Friday 19 October 2018

Red Relics: The Statues of Memento Park, Hungary

This article from my second visit to Budapest appeared in The Age newspaper in 2010, but is no longer online: so please enjoy. There's nothing I like more than an artfully arranged set of communist-era relics.

Winston Churchill famously described the Soviet Union as a “riddle wrapped in a mystery inside an enigma”. He might as well have said the same thing about its art.

At the height of Soviet dictator Josef Stalin’s rule in the 1930s, an attempt was made to tame the untameable. A new art movement, sanctioned by the state, would promote the goals of socialism.

The result was Socialist Realism, the genesis of a long line of dreary statues scattered across Europe and Asia, depicting sturdy grain-fed peasants and robust factory workers gesturing heroically toward the communist future.

Curiously, it’s simultaneously both a bland and intimidating style, as I see for myself first-hand at Memento Park on the outskirts of Budapest, the Hungarian capital.

It’s a striking place, with high red brick walls bounding three large oval-shaped grounds, a central garden with a big red star picked out by red blooms, and an impressive collection of the massive Socialist Realist statues which once stood throughout Budapest.

It suggests an immense parade ground into which a detachment of Red Guards might suddenly march, scattering the handful of dawdling onlookers on this wet spring day.

Stepping into the grounds, I at once encounter an immense statue of a Soviet soldier standing with chin tilted arrogantly, a rifle strapped across his greatcoat. His right arm is held high, grasping a staff from which a carved flag hangs.

My first impression is of the sheer brute force manifested in this intimidating figure. The second is of what a bad piece of art it is. The flag is particularly awful, a clumpy solid mass rather than the intended depiction of cloth ruffled by the wind.

This gem once decorated the 19th-century Austrian-built Citadella on a hill overlooking the Danube. In the company of other stone soldiers, he played support act to a giant female figure bearing a palm frond, representing liberty. The woman with the palm remains in place; her Soviet entourage does not.

Clearly this grim art style was in the service of ideology and oppression, seeking to overpower the individualism of the viewer.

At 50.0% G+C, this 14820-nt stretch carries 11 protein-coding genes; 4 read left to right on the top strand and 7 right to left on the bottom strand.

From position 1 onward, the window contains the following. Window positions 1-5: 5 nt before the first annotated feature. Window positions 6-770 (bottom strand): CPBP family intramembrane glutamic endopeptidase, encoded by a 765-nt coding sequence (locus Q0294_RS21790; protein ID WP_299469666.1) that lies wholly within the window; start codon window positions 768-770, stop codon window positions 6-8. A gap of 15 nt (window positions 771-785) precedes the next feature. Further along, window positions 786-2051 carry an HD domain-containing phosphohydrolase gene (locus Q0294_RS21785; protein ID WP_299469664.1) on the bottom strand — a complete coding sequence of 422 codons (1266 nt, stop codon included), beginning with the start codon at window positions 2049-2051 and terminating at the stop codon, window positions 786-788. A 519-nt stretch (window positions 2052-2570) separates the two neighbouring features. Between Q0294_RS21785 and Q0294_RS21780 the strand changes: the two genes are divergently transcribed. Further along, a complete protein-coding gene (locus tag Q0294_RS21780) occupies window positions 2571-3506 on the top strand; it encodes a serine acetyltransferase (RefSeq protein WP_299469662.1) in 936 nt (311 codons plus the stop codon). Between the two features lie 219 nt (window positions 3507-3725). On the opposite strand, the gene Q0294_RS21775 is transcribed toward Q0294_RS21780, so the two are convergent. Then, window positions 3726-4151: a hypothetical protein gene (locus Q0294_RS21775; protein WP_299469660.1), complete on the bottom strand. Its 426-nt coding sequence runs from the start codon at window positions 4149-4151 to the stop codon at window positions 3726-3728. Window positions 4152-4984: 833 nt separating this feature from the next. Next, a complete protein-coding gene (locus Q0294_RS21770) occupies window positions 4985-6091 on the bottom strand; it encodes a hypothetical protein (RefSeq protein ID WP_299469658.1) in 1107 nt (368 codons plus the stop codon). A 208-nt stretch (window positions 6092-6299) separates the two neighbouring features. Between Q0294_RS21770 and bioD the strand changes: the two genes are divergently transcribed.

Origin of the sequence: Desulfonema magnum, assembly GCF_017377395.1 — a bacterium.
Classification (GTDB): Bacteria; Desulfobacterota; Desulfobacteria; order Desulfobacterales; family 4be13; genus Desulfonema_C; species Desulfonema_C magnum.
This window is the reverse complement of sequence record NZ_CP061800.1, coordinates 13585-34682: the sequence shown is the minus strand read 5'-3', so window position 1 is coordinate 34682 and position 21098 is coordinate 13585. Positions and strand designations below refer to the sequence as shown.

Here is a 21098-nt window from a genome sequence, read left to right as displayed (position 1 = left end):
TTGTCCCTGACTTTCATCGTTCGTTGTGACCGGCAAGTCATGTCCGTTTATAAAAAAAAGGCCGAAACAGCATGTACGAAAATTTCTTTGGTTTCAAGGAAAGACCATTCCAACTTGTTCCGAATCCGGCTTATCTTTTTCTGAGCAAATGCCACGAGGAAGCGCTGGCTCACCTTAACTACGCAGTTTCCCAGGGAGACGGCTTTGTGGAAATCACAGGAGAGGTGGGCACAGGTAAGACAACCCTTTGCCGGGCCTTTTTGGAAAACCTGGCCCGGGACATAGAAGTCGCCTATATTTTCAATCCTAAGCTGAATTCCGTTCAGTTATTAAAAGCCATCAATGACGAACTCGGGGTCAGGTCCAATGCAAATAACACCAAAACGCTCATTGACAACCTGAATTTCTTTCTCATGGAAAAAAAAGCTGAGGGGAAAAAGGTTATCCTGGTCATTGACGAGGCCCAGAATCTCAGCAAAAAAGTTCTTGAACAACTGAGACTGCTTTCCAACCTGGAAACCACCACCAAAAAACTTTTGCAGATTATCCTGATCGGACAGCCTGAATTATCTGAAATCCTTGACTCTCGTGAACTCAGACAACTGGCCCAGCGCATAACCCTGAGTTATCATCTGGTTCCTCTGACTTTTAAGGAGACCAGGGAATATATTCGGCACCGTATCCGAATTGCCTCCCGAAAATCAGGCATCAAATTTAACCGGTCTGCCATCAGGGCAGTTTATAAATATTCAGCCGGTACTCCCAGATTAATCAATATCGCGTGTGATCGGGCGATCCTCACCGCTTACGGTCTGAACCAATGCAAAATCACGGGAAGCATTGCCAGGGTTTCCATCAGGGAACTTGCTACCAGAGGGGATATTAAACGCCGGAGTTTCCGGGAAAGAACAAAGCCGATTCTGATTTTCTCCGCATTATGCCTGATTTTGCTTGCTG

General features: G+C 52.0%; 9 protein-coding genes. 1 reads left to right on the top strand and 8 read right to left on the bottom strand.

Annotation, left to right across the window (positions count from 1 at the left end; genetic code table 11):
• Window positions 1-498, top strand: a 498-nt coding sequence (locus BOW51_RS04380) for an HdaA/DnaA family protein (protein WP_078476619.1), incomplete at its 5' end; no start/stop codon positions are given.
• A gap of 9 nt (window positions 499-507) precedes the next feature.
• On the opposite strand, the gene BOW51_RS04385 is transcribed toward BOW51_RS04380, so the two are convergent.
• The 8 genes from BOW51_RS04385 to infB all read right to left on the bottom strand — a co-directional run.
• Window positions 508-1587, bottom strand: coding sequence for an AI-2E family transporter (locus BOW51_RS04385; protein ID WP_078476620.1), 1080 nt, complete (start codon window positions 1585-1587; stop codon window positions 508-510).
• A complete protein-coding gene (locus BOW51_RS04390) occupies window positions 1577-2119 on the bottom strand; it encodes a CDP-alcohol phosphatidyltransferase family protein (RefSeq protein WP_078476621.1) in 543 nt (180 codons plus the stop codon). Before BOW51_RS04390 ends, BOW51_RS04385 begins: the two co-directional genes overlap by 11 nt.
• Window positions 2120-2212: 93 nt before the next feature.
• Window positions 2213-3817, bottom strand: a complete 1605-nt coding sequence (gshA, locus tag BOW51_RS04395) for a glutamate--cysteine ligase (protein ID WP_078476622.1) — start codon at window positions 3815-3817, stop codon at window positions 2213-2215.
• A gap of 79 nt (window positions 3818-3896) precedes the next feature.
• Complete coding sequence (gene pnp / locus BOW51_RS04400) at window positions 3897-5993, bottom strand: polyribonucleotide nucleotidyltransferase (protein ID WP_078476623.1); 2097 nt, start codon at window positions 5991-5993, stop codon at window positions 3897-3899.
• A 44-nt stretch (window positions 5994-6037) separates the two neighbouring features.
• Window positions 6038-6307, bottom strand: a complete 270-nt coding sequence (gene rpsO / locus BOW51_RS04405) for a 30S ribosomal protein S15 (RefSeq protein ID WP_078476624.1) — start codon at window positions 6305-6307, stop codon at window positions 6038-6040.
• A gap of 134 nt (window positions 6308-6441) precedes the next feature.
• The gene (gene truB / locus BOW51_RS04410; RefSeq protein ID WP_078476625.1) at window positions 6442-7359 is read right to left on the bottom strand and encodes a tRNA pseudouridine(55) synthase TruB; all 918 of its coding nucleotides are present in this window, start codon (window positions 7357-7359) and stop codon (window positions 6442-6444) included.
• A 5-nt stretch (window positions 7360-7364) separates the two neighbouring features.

However, as I walk around the grounds in the company of Orsolya Madary, the park’s enthusiastic communications manager who has a precise knowledge of each piece’s history, I begin to realise that the statues have an another, unexpected aspect.

In a nutshell, they’re funny. Though designed to inspire fear, they also inspire humour. In fact, with their absurdly oversized limbs, stiff expressions and ungainly depictions of movement, the figures are nothing less than a po-faced set of posers who are begging to have the piss taken out of them.

And it’s not only we inhabitants of the safe and comfortable present who see the joke. As we progress, Orsolya relates how Hungarians used to give the solemn statues unflattering nicknames.

Pointing at a clumpy composition of a worker with hands outstretched in front of a Soviet soldier with upraised arms, she says “That was known as The Fishermen. You see, one is gathering his nets while the other is describing the length of the one that got away.”

Further on we meet The Basketballer, a chunky plasticine-like figure with one arm outstretched to the sky as if trying for a basket; and The Linesmen, two figures with small flags who could just about serve at an AFL fixture.

There are also the newly-nicknamed Mobile Phone Marketers, three abstract figures wearing ammunition belts, each with a hand raised to their right ears as if simultaneously saying: “I’m on a tram. A tram!”.

My favourite, however, is a vast muscular figure striding forth with an upraised hand trailing a long piece of cloth. He’s presumably bearing the banner of socialism toward the enemies of the state, but locals snidely referred to him as The Cloakroom Attendant, vigorously returning a scarf you’d just dropped.

Hungary’s communist regime was no laughing matter, obviously, but such everyday humour was a small, regular protest that stole puffs of wind from its sails and turned it into an object of quiet ridicule.

Back at the entrance, I browse the shop’s array of humorous communist-themed items that further take the mickey out of the totalitarian past.

Then, as I pocket my Best of Communism music CD and step past the rusting main gates toward the bus stop, I encounter the last exhibit - a mighty plinth bearing a gigantic pair of boots. No figure above, just boots.

It’s a replica of the remains of an eight metre high statue of Stalin which once stood above a grandstand in the centre of Budapest. When the revolt against communist rule broke out in October 1956, the citizens took to it with saws.

Only the boots remained, and they’ve endured as a comical symbol of communism’s eventual impotence and overthrow. It’s less a case of the emperor having no clothes, than of the boots having no emperor.

Find Memento Park's opening hours and entry fees at its website.

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